It is a chilly morning. The thermometer registers 31°—brrrr! Spots of snow still linger in shadowed areas. Yet the sun shines with a new intensity, a new brightness, or so it seems. Tomorrow is the first day of spring. The days become longer, brighter, hopefully warmer, and all kinds of things will begin to happen. The crocus and hyacinth are blooming in my yard, heralding the coming of this new season of renewal, rebirth, resurrection, rejuvenation and regrowth. The daffodils wanted to make an early announcement, too, as they usually do, but the cold air, wind, and snow have prevented them from doing so. Still, with or without these early harbingers of spring, there is a “feel,” a “spirit,” in the air. Spring is on its way—tomorrow!
Christina Rossetti’s poem “Spring” tells a deep and abiding truth:
“There is no time like Spring,
When life’s alive in everything,…
There is no time like Spring,
Like Spring that passes by;
There is no life like Spring-life born to die,…
There is no time like Spring that passes by,’
Now newly born, and now
Hastening to die.”
The seasons come and go and swiftly the years go by. I’m reminded of E. Housman’s poem, “Loveliest of Trees, The Cherry Now.” Are you familiar with it? The speaker is but twenty years old, and he realizes if he should live to be seventy years of age (the average length of life according to the Bible) he only has fifty years remaining to experience spring and the cherry blossom. The young fellow seems to say we must seize every new day, smell the roses (or the cherry blossoms) while we may—while it is day.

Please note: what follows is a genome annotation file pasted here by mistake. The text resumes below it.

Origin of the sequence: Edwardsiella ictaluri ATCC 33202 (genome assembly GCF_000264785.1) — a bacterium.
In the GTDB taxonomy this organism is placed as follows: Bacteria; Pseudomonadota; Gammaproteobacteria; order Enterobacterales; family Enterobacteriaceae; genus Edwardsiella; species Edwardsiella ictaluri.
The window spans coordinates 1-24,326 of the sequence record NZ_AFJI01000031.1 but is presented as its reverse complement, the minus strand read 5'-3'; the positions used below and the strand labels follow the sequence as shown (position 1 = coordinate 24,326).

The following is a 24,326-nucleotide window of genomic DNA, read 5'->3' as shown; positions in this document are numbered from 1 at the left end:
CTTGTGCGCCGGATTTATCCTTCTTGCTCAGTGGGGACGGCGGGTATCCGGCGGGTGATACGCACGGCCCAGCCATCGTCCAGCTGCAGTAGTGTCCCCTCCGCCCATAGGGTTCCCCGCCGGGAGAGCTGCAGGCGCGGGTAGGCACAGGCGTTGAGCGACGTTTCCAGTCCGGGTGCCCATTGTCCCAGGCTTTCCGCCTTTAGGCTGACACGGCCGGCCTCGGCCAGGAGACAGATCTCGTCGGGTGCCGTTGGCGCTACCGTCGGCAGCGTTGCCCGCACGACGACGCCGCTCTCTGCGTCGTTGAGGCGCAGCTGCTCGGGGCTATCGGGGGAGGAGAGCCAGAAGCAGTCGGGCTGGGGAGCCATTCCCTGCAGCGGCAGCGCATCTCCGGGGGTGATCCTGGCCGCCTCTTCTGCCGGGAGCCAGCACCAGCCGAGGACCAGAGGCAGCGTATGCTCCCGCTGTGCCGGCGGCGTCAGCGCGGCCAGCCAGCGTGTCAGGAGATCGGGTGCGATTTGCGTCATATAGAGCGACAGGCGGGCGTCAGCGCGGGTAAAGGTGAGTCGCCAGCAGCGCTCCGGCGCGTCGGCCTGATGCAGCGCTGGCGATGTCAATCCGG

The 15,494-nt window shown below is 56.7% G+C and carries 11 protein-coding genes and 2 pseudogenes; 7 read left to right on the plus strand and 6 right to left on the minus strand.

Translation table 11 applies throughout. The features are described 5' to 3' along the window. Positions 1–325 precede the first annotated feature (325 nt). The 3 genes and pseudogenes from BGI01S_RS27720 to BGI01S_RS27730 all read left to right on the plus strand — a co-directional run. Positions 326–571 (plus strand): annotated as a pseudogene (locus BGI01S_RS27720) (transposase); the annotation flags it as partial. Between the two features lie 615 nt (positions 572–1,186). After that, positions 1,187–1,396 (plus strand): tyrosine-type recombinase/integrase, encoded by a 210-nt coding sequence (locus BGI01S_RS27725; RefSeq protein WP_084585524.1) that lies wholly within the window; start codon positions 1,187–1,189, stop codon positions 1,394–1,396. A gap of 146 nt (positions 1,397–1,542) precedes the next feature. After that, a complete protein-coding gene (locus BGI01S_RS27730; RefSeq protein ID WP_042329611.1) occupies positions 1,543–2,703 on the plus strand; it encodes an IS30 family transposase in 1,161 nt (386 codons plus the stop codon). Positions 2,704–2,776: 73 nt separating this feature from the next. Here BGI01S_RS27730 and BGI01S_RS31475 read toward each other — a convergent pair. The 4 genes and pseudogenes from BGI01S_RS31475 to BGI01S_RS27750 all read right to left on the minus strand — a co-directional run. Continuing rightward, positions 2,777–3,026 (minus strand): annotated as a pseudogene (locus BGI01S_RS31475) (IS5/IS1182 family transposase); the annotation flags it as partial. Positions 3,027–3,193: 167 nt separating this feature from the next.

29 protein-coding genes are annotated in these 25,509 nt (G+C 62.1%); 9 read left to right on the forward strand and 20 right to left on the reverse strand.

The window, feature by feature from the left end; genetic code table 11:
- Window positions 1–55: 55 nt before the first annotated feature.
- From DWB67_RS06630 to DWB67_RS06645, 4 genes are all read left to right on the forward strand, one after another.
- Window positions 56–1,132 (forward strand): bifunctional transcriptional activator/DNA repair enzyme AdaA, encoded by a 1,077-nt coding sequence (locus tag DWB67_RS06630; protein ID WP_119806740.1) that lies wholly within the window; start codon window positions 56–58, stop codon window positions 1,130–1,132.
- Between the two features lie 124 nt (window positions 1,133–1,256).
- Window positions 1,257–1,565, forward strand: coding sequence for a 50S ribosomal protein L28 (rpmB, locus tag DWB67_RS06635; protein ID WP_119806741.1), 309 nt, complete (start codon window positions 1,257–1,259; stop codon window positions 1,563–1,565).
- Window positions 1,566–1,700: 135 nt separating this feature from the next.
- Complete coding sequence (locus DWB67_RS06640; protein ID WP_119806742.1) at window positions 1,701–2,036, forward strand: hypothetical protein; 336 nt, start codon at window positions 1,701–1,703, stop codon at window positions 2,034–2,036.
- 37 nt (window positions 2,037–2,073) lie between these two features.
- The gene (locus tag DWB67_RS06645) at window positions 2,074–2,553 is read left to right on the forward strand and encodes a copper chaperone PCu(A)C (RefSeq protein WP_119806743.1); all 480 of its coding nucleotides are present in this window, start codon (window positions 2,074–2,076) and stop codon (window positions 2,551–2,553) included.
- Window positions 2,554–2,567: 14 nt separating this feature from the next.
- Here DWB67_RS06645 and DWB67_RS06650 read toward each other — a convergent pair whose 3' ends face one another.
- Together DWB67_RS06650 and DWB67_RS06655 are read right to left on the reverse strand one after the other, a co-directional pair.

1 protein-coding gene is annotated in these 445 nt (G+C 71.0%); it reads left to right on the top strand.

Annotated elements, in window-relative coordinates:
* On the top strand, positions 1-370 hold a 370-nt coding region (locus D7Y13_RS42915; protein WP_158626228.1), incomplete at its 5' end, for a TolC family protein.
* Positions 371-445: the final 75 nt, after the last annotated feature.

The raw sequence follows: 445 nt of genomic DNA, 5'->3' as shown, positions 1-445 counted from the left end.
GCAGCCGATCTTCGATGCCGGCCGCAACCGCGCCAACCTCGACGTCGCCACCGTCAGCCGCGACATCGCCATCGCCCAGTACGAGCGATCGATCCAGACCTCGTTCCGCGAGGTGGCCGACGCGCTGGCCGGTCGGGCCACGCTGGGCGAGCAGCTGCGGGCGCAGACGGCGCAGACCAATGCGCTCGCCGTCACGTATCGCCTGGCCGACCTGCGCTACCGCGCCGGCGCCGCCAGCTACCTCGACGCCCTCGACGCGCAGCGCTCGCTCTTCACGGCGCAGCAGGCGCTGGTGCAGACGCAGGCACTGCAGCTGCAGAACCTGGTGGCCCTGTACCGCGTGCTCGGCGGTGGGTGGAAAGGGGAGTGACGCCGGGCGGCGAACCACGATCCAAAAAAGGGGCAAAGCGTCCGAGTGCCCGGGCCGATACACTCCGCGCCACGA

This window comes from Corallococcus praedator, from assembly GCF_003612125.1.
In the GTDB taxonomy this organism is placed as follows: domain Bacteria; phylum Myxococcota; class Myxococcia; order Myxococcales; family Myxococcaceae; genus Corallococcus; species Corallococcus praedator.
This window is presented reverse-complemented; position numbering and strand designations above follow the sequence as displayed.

Loveliest of trees, the cherry now
Is young with bloom along the bough,
And stands about the woodland ride
Wearing white for Eastertide.
Now, of my threescore years and ten,
Twenty will not come again,
And take from seventy springs a score,
It only leaves me fifty more.
And since to look at things in bloom
Fifty springs are little room,
About the woodlands I will go
To see the cherry hung with snow.
Now, my threescore years and ten are gone, an extra five are given. How many are left I do not know. Whatever number of springs remain are but little room. “About the woodlands I wlll go, to see the cherry hung with snow.”
|For many years I've watched the dogwood in my yard bloom.|
But even trees do not last forever. Alas, my beautiful dogwood
tree was taken down last summer.